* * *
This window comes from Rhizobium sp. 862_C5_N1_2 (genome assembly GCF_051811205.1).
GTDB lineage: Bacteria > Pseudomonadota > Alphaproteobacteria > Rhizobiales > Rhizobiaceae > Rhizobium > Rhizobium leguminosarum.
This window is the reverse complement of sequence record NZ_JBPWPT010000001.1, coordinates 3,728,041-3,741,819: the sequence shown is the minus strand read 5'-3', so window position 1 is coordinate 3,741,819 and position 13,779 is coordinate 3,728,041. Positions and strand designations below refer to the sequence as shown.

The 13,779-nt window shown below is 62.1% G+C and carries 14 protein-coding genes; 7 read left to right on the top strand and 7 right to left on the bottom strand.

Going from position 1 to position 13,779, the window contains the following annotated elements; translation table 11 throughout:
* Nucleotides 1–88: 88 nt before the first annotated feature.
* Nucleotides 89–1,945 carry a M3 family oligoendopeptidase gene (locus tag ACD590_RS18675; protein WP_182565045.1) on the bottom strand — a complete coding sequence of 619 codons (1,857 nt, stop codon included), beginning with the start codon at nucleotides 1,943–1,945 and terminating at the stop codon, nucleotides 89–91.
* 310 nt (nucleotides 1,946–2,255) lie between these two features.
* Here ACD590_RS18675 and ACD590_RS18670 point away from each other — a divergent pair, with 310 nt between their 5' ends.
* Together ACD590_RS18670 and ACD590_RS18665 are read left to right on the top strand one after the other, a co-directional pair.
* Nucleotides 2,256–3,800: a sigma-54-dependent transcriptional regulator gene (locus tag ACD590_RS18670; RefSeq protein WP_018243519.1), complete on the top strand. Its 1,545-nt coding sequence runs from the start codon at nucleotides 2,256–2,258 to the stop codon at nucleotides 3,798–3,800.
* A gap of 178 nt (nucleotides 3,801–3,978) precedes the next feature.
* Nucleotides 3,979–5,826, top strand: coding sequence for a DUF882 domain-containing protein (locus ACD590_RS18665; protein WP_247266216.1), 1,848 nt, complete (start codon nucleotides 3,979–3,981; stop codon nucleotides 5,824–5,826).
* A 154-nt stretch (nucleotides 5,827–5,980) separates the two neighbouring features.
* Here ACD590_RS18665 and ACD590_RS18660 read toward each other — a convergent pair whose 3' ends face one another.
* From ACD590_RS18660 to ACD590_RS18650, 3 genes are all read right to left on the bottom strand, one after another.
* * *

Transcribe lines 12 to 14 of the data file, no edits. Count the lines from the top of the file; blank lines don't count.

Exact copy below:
* A gap of 178 nt (nucleotides 3,801–3,978) precedes the next feature.
* Nucleotides 3,979–5,826, top strand: coding sequence for a DUF882 domain-containing protein (locus ACD590_RS18665; protein WP_247266216.1), 1,848 nt, complete (start codon nucleotides 3,979–3,981; stop codon nucleotides 5,824–5,826).
* A 154-nt stretch (nucleotides 5,827–5,980) separates the two neighbouring features.